In addition to the strips, Pearl has spaces to track intercourse, your period, and pregnancy status.

Curious to know more about the fertility signs?

If you want to learn how to chart your real fertility signs to achieve or avoid pregnancy, read my guide to getting started.

Look for my next blog on using Proov progesterone tests.

Now Opening Enrollment For December 2019 Fertility Awareness Course

I am so excited to be offering this new course for those interested in learning the symptothermal method of fertility awareness. The method I teach is based on the rules studies by Sensiplan. You can read about this study here.

I found fertility awareness after 7 years on the pill, and it really rocked my world. When I started practicing it myself, I realized that it was a grave injustice that women are not taught about FAM. Practicing FAM has put me in touch with my body more than ever before. It healed some of the mind/body split that I had developed through years of resenting my period.

Moderating in Fertility Awareness Method of Birth Control, the largest English speaking, secular fertility awareness group on Facebook at 25,000+ members, lead me to becoming a certified instructor through the Natural Family Planning Teachers Association (NFPTA). Starting in February 2020, I am pursuing a certification through Bebo Mia as a fertility doula to support women who are TTC. Outside of the fertility world, I am training to be a librarian. I have taught at the college level since 2016.

I teach a secular form of fertility awareness including information on barrier methods (condoms, diaphragms, etc). The NFPTA method has the same temperature rules as Sensiplan. I teach cervical mucus, cervical position, basal body temperature, and calculation rules (the doering rule and minus 20 and 21 rules). My distance course is offered on Moodle. It is a 4-week self-paced course that includes video charting examples and information on charting during all life circumstances (perimenopause, postpartum, postpill, and TTC). This class opens in December. Your partner is welcome to ask me questions and take the course along with you.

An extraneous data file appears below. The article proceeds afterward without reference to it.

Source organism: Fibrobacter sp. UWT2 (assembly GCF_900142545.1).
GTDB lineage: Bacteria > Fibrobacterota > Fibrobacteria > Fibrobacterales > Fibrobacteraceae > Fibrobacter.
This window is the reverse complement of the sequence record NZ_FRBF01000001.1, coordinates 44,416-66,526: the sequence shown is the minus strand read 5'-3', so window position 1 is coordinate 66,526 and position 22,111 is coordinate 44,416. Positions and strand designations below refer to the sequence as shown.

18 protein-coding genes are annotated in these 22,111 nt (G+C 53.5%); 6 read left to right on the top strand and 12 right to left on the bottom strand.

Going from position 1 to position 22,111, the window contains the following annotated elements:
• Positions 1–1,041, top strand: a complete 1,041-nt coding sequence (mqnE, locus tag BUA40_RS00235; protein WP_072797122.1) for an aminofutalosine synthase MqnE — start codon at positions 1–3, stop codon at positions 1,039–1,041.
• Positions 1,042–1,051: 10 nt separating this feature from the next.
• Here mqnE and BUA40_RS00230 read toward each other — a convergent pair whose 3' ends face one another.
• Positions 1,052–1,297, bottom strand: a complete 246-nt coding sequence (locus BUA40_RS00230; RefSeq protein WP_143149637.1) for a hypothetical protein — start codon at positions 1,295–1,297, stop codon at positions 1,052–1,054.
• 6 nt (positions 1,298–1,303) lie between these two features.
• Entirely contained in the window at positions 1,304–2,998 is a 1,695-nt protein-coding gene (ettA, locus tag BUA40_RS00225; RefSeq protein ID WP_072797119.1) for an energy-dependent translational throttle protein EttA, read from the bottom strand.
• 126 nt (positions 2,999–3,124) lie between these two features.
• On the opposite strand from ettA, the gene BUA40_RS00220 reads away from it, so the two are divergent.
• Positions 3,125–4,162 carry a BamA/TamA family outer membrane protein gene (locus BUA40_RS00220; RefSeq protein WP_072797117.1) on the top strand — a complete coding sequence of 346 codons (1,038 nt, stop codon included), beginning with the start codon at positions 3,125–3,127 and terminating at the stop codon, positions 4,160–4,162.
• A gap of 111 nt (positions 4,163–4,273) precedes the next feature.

If you already have charting experience from reading TCOYF or the Sensiplan file (3 or more complete cycles), I will extend a discount to you if you decide to work with me. Reach out to me to find out more. I will also likely be holding a live introduction to FAM session in early December.

The best way to get in touch with me is through DM on my Instagram @chartyourfertility or through e-mail by completing a form on chartyourfertility.com. You can also follow me @chartyourfertility on Facebook

A symptothermal method chart
An Example of Symptothermal Method Chart on Kindara

*Disclaimer: These methods only work as well as the user. Even with perfect use, there is still a .4% chance of pregnancy. Using a calculation rule is built into the efficacy, and ignoring calculations may result in unintended pregnancy. I will work closely with you so that you understand the rules, but it is ultimately on the user to follow them.